Honestly? Going on a cruise hasn’t really been high on my travel list. Mainly because, well, I usually tend to think of them as something older people do. Visions of retired people playing bingo on a slightly run-down ship, or cheesy shows.
Turns out, it’s a different kettle of fish (boat of cruisers?) altogether. Sure, you’ll have your nans and your grandads, but Royal Caribbean actually have tons to do for all ages – and a day aboard their Navigator of the Seas ship showed off exactly what they have to offer.
I set off eeeearly (7am is WAY EARLY for a Sunday, but it was totally worth it) towards Waterloo to meet Erica and AJ on a mission to Southampton, where the ship’s berthed (I think berthed is the right word? I know ‘parked’ probably isn’t…ha). We basically sat on the tube bemoaning South West Trains on Twitter for the buffet car not being open because a) hungry and b) coffee.
Apparently getting aboard a cruise ship is pretty serious business. We had to go through airport-style security, and despite not actually going anywhere we needed our passports. I reckon they just wanted a laugh at our passport photos. But no, seriously, it actually didn’t take long to get aboard at all, before we knew it we were making our way onto the Navigator of the Seas.
(Definitely not the ‘Flight of the Navigator’, as we kept accidentally calling it…)
Remember what I said up there about my perceptions of run-down ships? SO WRONG. For a start, the Navigator of the Seas is basically a small town, on a ship, on the ocean. There’s a ‘high street’ with a pub, shops, and even a Starbucks. Which was much appreciated by AJ, who’d done a sprint to catch the Southampton train and hadn’t even had her coffee that morning. What a trooper.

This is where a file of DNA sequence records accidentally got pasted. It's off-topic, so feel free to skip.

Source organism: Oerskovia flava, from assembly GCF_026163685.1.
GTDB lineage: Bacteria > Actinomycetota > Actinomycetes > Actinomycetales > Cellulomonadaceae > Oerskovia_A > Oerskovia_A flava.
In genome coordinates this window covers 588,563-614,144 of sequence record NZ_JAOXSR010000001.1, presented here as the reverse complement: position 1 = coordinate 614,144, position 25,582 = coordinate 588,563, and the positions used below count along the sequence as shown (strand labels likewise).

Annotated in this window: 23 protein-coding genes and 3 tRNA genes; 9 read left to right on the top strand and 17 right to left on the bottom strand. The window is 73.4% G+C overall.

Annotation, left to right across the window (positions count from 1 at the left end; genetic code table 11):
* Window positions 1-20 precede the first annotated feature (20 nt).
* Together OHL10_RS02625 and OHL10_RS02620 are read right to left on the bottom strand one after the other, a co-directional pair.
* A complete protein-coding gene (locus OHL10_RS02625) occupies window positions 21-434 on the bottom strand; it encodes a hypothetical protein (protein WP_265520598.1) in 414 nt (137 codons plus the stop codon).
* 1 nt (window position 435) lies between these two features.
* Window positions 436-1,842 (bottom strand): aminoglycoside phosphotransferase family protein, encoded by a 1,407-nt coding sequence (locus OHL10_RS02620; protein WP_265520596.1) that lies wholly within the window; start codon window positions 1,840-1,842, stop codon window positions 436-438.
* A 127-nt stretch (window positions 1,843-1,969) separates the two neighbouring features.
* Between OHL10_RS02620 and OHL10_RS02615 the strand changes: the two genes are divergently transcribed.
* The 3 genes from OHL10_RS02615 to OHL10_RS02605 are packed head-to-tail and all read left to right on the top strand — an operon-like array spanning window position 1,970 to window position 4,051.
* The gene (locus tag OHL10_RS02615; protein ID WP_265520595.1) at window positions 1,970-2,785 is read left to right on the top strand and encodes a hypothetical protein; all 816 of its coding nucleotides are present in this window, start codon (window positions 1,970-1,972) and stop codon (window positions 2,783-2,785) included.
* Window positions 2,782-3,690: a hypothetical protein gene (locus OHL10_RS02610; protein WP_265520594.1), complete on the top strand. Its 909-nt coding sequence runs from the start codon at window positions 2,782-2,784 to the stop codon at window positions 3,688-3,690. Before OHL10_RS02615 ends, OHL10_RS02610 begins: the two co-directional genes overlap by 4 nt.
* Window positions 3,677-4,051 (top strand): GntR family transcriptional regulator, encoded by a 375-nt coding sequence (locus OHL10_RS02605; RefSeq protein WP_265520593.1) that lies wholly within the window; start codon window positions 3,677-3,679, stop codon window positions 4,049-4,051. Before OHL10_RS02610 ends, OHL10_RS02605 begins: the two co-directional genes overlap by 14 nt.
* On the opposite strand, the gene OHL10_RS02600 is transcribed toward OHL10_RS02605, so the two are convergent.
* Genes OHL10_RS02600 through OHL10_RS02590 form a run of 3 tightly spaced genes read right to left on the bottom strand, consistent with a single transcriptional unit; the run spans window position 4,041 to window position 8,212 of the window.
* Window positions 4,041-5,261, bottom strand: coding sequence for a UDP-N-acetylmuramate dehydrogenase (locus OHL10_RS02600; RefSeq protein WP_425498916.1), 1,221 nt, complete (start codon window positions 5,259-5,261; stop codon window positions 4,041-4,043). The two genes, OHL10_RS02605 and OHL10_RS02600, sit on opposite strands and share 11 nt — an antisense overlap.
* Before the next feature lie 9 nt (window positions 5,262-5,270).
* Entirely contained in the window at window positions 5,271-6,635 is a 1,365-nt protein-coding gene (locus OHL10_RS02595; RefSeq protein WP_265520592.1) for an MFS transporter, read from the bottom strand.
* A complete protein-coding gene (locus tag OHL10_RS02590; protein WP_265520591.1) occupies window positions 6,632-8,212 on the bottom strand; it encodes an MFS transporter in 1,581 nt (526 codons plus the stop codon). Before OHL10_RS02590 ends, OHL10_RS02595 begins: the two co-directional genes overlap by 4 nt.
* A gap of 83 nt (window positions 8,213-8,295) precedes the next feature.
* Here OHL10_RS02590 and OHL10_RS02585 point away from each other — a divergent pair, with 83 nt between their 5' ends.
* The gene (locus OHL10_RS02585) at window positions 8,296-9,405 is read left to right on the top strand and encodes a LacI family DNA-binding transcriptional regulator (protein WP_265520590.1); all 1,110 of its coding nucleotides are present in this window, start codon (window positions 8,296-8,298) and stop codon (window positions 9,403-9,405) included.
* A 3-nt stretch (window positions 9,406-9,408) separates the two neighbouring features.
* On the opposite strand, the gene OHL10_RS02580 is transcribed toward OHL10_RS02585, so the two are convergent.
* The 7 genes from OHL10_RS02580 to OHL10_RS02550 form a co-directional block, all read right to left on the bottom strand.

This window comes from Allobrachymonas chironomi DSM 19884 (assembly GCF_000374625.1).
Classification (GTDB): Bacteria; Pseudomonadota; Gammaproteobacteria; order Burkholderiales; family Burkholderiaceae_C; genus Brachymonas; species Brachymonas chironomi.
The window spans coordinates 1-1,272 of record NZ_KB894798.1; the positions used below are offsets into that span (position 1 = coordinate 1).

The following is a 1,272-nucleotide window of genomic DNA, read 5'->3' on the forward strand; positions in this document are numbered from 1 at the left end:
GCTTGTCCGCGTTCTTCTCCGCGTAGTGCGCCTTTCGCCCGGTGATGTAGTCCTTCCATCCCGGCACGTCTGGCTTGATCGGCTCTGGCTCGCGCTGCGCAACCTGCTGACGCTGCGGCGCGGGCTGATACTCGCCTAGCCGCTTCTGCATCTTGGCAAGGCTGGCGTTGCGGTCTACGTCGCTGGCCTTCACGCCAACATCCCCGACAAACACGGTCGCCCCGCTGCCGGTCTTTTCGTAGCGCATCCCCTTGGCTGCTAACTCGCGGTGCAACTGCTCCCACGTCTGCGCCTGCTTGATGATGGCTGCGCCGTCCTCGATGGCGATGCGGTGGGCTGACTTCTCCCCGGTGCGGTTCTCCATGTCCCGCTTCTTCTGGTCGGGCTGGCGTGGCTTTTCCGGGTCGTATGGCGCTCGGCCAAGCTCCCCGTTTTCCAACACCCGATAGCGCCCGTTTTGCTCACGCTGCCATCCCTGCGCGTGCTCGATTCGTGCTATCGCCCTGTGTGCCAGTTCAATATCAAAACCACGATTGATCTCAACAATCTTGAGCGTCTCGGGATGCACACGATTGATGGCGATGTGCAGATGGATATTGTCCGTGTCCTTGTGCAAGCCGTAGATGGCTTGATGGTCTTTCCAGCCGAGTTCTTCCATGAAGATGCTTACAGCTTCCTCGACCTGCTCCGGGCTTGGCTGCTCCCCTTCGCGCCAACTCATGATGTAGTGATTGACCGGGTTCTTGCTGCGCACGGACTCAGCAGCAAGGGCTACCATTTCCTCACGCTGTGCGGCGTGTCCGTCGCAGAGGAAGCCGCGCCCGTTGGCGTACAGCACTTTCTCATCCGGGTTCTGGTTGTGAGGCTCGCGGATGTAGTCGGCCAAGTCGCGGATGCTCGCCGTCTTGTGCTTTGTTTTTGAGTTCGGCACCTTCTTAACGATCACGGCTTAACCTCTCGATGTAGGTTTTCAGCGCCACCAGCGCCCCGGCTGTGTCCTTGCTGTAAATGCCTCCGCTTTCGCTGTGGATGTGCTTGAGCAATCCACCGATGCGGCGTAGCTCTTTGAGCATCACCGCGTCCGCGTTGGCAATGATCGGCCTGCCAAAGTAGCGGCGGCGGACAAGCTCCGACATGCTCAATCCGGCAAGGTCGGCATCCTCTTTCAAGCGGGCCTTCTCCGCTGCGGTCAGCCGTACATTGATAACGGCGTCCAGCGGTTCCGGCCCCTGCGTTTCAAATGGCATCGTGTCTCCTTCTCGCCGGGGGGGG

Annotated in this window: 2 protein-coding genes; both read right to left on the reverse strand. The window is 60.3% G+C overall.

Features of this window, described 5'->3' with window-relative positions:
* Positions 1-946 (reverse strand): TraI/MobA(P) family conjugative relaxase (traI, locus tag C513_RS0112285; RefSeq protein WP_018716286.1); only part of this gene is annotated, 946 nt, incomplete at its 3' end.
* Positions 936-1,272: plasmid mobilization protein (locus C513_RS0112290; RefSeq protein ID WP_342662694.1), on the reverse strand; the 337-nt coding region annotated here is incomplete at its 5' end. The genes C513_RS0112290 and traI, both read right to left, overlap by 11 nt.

Everything was shiny and fabulous and beautifully decorated, even the main stairwell at the entrance looked like some kind of Vegas parlour (with way more class though).
We began our tour by hopping aboard the lift to one of the higher decks to take a peek at the leisure amenities on offer. A super cool thing we noticed; each elevator has a map with the day of the week on, which gets changed over at midnight every day. You know how when you’re on holiday you forget what day it is? Won’t happen on Navigator of the Seas, clearly.
On the top deck of the ship, we found ourselves in the pool area. A little imagination was required on an overcast, pretty dull day, but it wasn’t hard to picture the sun beating down while I took a dip with the ocean on all sides. And how lovely does the jacuzzi look? In fact…there were two of them. Double the bubbly fun.
Who doesn’t love a spot of mini golf? Unfortunately we didn’t get to play ourselves, but how cool anyway, right? It looked like a really good course, although I wonder how many balls make their way into the sea every journey…
Oh, and the ship has a full on 30ft high climbing wall.
Yep. Just casually going for a climb in the middle of the sea, as you do. It’s definitely a great ship for sports lovers – alongside the climbing wall there’s basketball and tennis courts, and a well-equipped gym below deck. So if you’re off on a cruise, you can still keep up your fitness routine.